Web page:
We shouldn’t be surprised at how excellent and capable Dr. Wrigley was at her work, but we should be thankful she guided the ship with amazing acumen to identify the cutting-edge knowledge, copyedit to perfection each article, and was the shrewd gatekeeper of the highest standards in geography. The American Geographic Society honors her legacy and that of Wilma Fairchild, with the Wrigley-Fairchild Prize, which is awarded every three years for the best article of an early-career published scholar.[xxvii] But there is more we can do.

Like the fluorescent golden minerals that were hidden in plain sight and illuminated with a special light, perhaps we can consider, in humility and appreciation, the tremendous leadership of Dr. Gladys M. Wrigley and we can write more about her influence. We can write the histories of the geographic discipline with acknowledgement and depth of Dr. Wrigley’s rich contribution. She may have been the first woman to earn a PhD in geography from an American educational institution, but her most enduring legacy has its fingerprint on every letter, every word, every sentence, every thought, that was communicated in Geographical Review from its beginnings to 1948. She directed geographic thought, she initiated calls for new knowledge that was timely and accurate, she set the standard of expectations in geographic scientific writing, and her scrupulous insistence on excellence impacted the history of science in no small way.

The author, Dr. Jason E. VanHorn, is a member of the American Geographical Society (AGS), the American Association of Geographers (AAG) and other professional geographic societies. He is a Professor of Geography at Calvin University and directs the Masters of Geographic Information Science program. He is an expert in the history of American geography and teaches courses in cartography, GIS, remote sensing, and the philosophy of geographic thought. Visit the Bruce Dice Mineralogical Museum at Calvin University to see the wonderful collection of florescent minerals.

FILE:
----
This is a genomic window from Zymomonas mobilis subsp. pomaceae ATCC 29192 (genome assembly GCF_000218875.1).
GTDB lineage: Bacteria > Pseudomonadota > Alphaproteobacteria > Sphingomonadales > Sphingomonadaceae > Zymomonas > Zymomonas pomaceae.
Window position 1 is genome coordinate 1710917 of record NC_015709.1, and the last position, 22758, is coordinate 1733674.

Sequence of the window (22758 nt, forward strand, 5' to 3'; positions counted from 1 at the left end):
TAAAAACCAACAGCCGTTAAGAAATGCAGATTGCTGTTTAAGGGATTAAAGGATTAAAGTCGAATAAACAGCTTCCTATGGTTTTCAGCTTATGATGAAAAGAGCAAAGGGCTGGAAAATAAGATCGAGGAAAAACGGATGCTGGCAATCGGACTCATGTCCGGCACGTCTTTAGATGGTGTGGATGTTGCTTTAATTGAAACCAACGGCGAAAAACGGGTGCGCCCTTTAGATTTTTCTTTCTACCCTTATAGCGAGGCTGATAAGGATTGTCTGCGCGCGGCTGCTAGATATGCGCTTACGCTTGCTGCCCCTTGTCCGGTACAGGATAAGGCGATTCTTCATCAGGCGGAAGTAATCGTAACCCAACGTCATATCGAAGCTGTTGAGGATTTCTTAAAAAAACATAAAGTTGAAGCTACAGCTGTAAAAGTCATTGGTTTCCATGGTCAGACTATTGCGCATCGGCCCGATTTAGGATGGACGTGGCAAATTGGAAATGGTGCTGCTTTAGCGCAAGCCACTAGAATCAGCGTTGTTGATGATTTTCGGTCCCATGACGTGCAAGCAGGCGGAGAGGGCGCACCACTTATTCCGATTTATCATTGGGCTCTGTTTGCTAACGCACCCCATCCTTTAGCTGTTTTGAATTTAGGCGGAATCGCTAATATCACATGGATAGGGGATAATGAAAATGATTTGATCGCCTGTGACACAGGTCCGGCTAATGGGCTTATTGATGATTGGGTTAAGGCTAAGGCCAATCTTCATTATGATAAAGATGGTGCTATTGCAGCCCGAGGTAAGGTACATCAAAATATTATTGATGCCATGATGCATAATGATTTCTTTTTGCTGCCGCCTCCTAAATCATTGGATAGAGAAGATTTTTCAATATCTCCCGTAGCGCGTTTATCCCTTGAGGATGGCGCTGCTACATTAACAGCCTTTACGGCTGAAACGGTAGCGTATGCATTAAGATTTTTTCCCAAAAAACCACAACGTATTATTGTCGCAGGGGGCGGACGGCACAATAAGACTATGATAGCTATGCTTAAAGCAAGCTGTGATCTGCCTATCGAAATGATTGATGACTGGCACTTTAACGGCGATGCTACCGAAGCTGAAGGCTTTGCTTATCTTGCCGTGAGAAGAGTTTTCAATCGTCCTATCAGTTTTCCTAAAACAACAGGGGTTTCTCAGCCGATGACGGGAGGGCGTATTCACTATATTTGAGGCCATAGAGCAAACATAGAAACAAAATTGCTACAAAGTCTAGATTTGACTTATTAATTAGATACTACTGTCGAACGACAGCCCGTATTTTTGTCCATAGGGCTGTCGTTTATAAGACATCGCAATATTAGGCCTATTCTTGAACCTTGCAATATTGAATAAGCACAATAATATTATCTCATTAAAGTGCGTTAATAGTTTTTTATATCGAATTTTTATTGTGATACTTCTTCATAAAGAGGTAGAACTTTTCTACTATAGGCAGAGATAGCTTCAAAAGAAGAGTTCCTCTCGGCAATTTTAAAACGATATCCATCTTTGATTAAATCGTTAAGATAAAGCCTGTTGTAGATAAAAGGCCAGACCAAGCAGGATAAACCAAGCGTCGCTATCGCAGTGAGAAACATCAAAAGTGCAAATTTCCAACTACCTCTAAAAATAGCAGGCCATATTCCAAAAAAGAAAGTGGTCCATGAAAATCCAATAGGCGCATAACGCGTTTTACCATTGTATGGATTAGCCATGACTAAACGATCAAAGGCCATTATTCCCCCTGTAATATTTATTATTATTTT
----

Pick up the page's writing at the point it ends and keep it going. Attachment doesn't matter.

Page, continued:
Citation: VanHorn, JE 2022. The First Woman to Earn a PhD in Geography in the United States.

[i] McManis, D. 1990. The Editorial Legacy of Gladys M. Wrigley. Geographical Review 80(2): 169-181.

[ii] Wright, J.K. 1952. Geography in the Making: The American Geographical Society 1951-1951. New York: American Geographical Society, p. 190.

[iii] Dissertations in Geography Accepted by Universities in the United States for the Degree of Ph.D. as of May, 1935, Annals of the Association of American Geographers 25(4): 211-237.

[iv] Martin, G. 1988. The Emergence and Development of Geographic Thought in New England. Economic Geography (74): 1-13.

[v] Ibid, p. 7.

[vi] Harvey is not in the list of PhDs in Geography compiled in Dissertations in Geography Accepted by Universities in the United States for the Degree of Ph.D. as of May, 1935, Annals of the Association of American Geographers 25(4): 211-237.

[vii] McManis, D. 1990, p. 170.

[viii] Wright, J.K. 1952, p. 190.

[ix] Geographical Review 1916, 1(1).

[x] McManis, D. 1990, p.170.

[xi] Wright, J.K. 1952, p. 194.

[xii] Geographical Review 1916, p. 1.

[xiii] McManis, D. 1990, pp. 171-172.

[xiv] Fairchild, W.B. 1976. Gladys Mary Wrigley 1885-1975. Geographical Review 66(3): 331-333.

[xv] Hance, W.A. 1973. Wilma Belden Fairchild. Geographical Review 63(1): 2-5.

[xvi] Fairchild, W. 1976, p. 332.

[xvii] Wright, J.K. 1952, p. 373.

[xviii] Fairchild, W.B. 1976, p 332.

[xix] Monk, J. 2003. Women’s Worlds at the American Geographical Society. Geographical Review 93(2): 237-257.

[xx] Wrigley, G.M. 1952. Adventures in Serendipity. Thirty Years of the “Geographical Review”. Geographical Review 42(4): 511-542.

[xxi] See Martin, G. 1980 The Life and Thought of Isaiah Bowman. Archon Books.

[xxii] Martin, G. 2015. Geography and Geographers. London, Oxford University Press, p. 600.

[xxiii] McManis, D. 1990, p. 179.

[xxiv] The New York Times 1975. Gladys M. Wrigley. October 16, 1975, p. 42.

[xxv] See James, P. and Martin, G. 1978. The Association of American Geographers: The First Seventy-Five Years, 1904-1979. Washington DC, Association of American Geographers.

[xxvi] See

[xxvii] See